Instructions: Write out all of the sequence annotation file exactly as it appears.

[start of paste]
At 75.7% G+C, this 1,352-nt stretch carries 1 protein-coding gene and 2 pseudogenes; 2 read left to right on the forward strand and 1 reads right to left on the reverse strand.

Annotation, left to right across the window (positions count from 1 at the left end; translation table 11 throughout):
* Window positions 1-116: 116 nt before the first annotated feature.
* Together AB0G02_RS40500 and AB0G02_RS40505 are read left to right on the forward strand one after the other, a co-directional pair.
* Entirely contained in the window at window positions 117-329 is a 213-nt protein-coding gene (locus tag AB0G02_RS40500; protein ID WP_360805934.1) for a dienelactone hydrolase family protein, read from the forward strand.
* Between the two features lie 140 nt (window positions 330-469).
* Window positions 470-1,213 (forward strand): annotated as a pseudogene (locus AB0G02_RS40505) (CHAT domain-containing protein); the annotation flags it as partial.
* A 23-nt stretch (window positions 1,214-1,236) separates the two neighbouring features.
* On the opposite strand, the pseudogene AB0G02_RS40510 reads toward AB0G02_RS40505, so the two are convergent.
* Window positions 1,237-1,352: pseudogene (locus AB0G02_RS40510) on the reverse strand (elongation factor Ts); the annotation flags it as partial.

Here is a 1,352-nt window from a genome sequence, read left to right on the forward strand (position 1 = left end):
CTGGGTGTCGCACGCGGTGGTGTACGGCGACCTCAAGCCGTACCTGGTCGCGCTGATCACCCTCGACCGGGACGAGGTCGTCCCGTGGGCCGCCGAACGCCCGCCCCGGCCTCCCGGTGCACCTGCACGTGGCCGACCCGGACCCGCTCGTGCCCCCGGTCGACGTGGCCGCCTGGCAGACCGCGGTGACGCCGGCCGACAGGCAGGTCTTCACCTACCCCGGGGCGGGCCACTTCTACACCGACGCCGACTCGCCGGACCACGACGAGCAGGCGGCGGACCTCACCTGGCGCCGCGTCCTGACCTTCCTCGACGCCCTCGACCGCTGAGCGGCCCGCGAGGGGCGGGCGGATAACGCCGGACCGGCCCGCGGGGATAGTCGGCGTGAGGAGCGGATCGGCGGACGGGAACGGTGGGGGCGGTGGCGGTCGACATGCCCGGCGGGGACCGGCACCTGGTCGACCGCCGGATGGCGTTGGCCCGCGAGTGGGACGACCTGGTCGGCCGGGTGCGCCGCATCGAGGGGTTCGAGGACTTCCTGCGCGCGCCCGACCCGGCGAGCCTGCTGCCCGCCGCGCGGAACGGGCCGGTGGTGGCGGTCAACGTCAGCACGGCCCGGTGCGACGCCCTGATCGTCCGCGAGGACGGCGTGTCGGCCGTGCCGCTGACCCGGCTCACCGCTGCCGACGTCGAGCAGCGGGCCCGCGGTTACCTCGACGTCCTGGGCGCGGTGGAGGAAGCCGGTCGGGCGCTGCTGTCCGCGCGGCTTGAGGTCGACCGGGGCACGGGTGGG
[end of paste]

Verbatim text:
At 75.7% G+C, this 1,352-nt stretch carries 1 protein-coding gene and 2 pseudogenes; 2 read left to right on the forward strand and 1 reads right to left on the reverse strand.

Annotation, left to right across the window (positions count from 1 at the left end; translation table 11 throughout):
* Window positions 1-116: 116 nt before the first annotated feature.
* Together AB0G02_RS40500 and AB0G02_RS40505 are read left to right on the forward strand one after the other, a co-directional pair.
* Entirely contained in the window at window positions 117-329 is a 213-nt protein-coding gene (locus tag AB0G02_RS40500; protein ID WP_360805934.1) for a dienelactone hydrolase family protein, read from the forward strand.
* Between the two features lie 140 nt (window positions 330-469).
* Window positions 470-1,213 (forward strand): annotated as a pseudogene (locus AB0G02_RS40505) (CHAT domain-containing protein); the annotation flags it as partial.
* A 23-nt stretch (window positions 1,214-1,236) separates the two neighbouring features.
* On the opposite strand, the pseudogene AB0G02_RS40510 reads toward AB0G02_RS40505, so the two are convergent.
* Window positions 1,237-1,352: pseudogene (locus AB0G02_RS40510) on the reverse strand (elongation factor Ts); the annotation flags it as partial.

Here is a 1,352-nt window from a genome sequence, read left to right on the forward strand (position 1 = left end):
CTGGGTGTCGCACGCGGTGGTGTACGGCGACCTCAAGCCGTACCTGGTCGCGCTGATCACCCTCGACCGGGACGAGGTCGTCCCGTGGGCCGCCGAACGCCCGCCCCGGCCTCCCGGTGCACCTGCACGTGGCCGACCCGGACCCGCTCGTGCCCCCGGTCGACGTGGCCGCCTGGCAGACCGCGGTGACGCCGGCCGACAGGCAGGTCTTCACCTACCCCGGGGCGGGCCACTTCTACACCGACGCCGACTCGCCGGACCACGACGAGCAGGCGGCGGACCTCACCTGGCGCCGCGTCCTGACCTTCCTCGACGCCCTCGACCGCTGAGCGGCCCGCGAGGGGCGGGCGGATAACGCCGGACCGGCCCGCGGGGATAGTCGGCGTGAGGAGCGGATCGGCGGACGGGAACGGTGGGGGCGGTGGCGGTCGACATGCCCGGCGGGGACCGGCACCTGGTCGACCGCCGGATGGCGTTGGCCCGCGAGTGGGACGACCTGGTCGGCCGGGTGCGCCGCATCGAGGGGTTCGAGGACTTCCTGCGCGCGCCCGACCCGGCGAGCCTGCTGCCCGCCGCGCGGAACGGGCCGGTGGTGGCGGTCAACGTCAGCACGGCCCGGTGCGACGCCCTGATCGTCCGCGAGGACGGCGTGTCGGCCGTGCCGCTGACCCGGCTCACCGCTGCCGACGTCGAGCAGCGGGCCCGCGGTTACCTCGACGTCCTGGGCGCGGTGGAGGAAGCCGGTCGGGCGCTGCTGTCCGCGCGGCTTGAGGTCGACCGGGGCACGGGTGGG